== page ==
The stronger dollar is suppressing sales and profits at
America’s big companies, prompting them to put renewed emphasis on cost cutting
and adding pressure on the broader U.S. economy. The currency effects are
hitting a wide swath of companies that had expanded aggressively overseas in
search of growth and hurting stocks and rattling investors.
Consumer-products giant Procter & Gamble Co.
was hammered as currencies in its markets around the world weakened
against the dollar, pushing its profit down 31% and its sales down 4%. The
company said currencies could reduce its profits by $1.4 billion this year, a
hit it will try to offset with a cost cutting program that includes layoffs and
cuts to its huge marketing budget.
Expectations for the quarter, already low among investors
and analysts, have worsened as the results have rolled in. Analysts now expect
companies in the S&P 500 index to post a scant 0.5% in sales growth, with
per-share profit gains of 3.3%, according to financial data firm Thomson
Reuters. The figures reflect actual results for 119 companies and analysts’
estimates for the rest of the index’s members. As recently as Jan. 1, analysts
were expecting sales growth of 1.3% and earnings growth of about 4.2%.
The bad news on the earnings front comes as economists are
grappling with mixed signals about the health of the U.S. economy. While broad
data on economic growth and jobs creation were strong going into the end of the
year, more recent data has been less certain.
Demand for big-ticket manufactured goods tumbled by 3.4%
last month, the Commerce Department reported Tuesday, a sign U.S. businesses
remain cautious about spending despite the economy’s recent momentum. Factories
are getting a boost from higher demand for cars and other consumer items, but
orders for nondefense capital goods excluding aircraft—a proxy for business
spending on equipment and software—dropped 0.6% from November.
The strong dollar can hurt U.S. companies in a variety of
ways. The most typical is the so-called translation effect: Companies’ sales in
overseas markets may keep growing in local terms, but they look smaller when converted
back into stronger dollars. It also can lead to big mismatches between costs
and revenues and make it harder for export oriented companies to compete.
P&G fell victim to a number of those impacts. The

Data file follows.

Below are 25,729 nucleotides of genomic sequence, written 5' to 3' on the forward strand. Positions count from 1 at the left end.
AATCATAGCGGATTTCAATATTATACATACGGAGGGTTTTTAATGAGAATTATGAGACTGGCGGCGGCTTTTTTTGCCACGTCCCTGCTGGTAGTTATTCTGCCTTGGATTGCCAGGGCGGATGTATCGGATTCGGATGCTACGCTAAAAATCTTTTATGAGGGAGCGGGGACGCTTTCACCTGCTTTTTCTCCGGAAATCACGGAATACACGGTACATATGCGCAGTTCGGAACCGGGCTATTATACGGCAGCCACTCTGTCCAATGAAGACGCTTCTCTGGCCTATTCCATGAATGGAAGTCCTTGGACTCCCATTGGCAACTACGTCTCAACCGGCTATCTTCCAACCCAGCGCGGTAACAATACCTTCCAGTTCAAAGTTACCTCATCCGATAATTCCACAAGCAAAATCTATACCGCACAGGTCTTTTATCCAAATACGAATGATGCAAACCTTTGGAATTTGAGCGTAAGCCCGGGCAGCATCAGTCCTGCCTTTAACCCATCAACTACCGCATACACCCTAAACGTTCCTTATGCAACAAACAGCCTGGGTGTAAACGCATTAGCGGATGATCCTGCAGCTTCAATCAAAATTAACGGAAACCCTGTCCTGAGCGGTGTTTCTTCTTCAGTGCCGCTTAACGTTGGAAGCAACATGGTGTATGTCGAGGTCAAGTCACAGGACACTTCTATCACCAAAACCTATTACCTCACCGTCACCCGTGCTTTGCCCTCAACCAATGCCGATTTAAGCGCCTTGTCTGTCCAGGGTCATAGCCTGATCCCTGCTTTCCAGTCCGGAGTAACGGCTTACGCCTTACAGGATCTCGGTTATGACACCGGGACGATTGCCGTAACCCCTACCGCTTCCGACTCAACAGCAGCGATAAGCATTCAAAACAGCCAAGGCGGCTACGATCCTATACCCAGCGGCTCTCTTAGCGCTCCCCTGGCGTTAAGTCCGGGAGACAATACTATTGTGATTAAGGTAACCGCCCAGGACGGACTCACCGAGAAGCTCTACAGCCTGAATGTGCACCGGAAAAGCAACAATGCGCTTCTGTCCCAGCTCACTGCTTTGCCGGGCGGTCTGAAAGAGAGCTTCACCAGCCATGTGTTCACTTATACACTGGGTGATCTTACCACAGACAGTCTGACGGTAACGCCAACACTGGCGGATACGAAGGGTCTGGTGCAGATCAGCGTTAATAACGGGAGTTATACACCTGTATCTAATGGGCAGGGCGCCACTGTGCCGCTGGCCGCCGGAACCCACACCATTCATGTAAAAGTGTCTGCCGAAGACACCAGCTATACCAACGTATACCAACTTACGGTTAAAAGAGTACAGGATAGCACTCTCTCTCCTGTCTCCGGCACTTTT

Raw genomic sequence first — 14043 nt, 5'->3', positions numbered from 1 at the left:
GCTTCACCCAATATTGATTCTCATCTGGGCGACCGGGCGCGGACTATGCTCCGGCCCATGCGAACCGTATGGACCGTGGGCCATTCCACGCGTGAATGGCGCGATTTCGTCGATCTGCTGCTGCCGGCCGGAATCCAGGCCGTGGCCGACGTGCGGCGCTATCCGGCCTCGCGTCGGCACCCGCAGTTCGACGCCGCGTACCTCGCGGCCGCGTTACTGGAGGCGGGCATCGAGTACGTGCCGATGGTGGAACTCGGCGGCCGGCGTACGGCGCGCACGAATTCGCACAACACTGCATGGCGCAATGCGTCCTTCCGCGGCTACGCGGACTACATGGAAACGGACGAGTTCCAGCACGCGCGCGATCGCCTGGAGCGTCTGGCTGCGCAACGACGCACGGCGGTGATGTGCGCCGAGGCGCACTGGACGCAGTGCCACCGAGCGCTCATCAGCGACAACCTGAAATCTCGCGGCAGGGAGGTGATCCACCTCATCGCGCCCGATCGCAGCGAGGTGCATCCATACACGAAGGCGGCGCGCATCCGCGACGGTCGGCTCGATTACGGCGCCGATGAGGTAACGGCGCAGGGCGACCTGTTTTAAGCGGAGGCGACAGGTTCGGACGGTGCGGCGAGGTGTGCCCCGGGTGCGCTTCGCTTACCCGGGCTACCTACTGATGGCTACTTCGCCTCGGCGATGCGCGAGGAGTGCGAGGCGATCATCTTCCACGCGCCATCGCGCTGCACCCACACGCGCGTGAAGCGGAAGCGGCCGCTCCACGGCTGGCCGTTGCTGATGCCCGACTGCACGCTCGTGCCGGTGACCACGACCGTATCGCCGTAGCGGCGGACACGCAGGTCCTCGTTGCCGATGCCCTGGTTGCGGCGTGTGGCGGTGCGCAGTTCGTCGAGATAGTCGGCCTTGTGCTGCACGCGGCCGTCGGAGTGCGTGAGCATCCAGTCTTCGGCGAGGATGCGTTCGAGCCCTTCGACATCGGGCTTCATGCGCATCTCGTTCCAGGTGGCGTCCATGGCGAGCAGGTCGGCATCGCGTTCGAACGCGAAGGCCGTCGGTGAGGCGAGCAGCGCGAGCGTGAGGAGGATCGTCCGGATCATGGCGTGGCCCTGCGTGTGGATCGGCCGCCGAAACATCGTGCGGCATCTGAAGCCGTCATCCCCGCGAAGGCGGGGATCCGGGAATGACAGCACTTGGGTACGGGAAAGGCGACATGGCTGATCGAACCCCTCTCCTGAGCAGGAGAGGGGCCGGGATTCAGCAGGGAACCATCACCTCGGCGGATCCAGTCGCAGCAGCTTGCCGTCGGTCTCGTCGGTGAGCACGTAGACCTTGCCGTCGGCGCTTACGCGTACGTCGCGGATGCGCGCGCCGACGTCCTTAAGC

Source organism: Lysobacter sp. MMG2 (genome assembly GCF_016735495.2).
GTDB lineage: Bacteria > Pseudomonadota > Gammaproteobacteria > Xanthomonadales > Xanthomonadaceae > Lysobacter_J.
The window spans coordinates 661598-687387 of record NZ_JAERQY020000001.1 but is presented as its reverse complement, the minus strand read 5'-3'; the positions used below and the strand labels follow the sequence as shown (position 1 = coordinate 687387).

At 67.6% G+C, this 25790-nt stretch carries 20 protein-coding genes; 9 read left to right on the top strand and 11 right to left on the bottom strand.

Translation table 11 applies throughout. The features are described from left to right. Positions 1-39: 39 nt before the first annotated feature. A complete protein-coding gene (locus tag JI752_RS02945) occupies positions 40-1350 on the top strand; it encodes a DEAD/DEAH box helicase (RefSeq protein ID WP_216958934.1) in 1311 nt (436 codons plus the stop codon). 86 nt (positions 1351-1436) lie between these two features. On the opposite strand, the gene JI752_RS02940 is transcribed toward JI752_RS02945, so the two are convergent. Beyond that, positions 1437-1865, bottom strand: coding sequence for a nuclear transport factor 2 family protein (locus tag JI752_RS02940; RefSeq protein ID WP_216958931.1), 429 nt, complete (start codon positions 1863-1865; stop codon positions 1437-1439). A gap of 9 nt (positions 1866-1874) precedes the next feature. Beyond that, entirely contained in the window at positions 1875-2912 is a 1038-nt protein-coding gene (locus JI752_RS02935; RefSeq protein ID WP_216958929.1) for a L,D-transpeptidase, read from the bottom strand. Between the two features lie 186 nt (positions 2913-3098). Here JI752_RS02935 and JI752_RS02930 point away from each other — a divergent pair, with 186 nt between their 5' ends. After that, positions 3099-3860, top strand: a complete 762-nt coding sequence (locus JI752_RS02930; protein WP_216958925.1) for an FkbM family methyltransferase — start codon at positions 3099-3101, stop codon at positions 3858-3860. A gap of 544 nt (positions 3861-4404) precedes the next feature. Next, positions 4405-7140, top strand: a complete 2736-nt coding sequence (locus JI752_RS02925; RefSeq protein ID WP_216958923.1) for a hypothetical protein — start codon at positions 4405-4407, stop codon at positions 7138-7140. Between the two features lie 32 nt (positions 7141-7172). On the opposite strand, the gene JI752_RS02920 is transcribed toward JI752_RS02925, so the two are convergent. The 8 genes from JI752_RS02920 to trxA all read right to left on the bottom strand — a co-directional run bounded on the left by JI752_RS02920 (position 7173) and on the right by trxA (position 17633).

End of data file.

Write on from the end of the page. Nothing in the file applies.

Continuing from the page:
company, for instance, is heavily exposed to Russia, where it sells razors and
blades that are made at its Gillette plant in Germany. The slumping ruble means
it has to jack up prices in Russia to cover the spread, but prices aren’t
increasing fast enough to cover the difference. Meanwhile, the Russian unit’s
bills for those razors get bigger while they are in transit, which will force
the company to make adjustments to its balance sheet, Chief Financial Officer
Jon Moeller told analysts Tuesday.
P&G said currencies will reduce its sales by 5% in the
year that ends in June and its profit by 12%. The impact is largely
concentrated in six countries: Russia, Ukraine, Venezuela, Argentina, Japan and
Switzerland. The decline in the Russian ruble alone is projected to account for
a $550 million hit to the company’s annual profit.
The blow from currency is an outgrowth of P&G’s
successful expansion into overseas markets over the years. The company sells
more than $8.8 billion in products in those six troubled countries.
To offset the impact, the maker of Gillette razors and Pampers
diapers is relying on cost cuts, including reduced headcount and cutbacks in
spending on marketing. That will involve shifting more of advertising to
digital channels, which already account for more than 30% of the total.
One area where it has more control is with job cuts.
P&G’s long running plan to slim down called for reducing non-manufacturing
jobs between 16% and 22%. Through the end of January, the company was at 18%.
Mr. Moeller said cuts will likely be closer to the top of that range by the end
of this fiscal year in June.
Other companies are feeling the effects as well. DuPont Co.
gave a disappointing outlook for 2015, warning its profit would take a
significant hit from the strengthening U.S. dollar and weakness in its
agricultural-seed business. The company said it would reach its goal to cut $1
billion in costs well ahead schedule.
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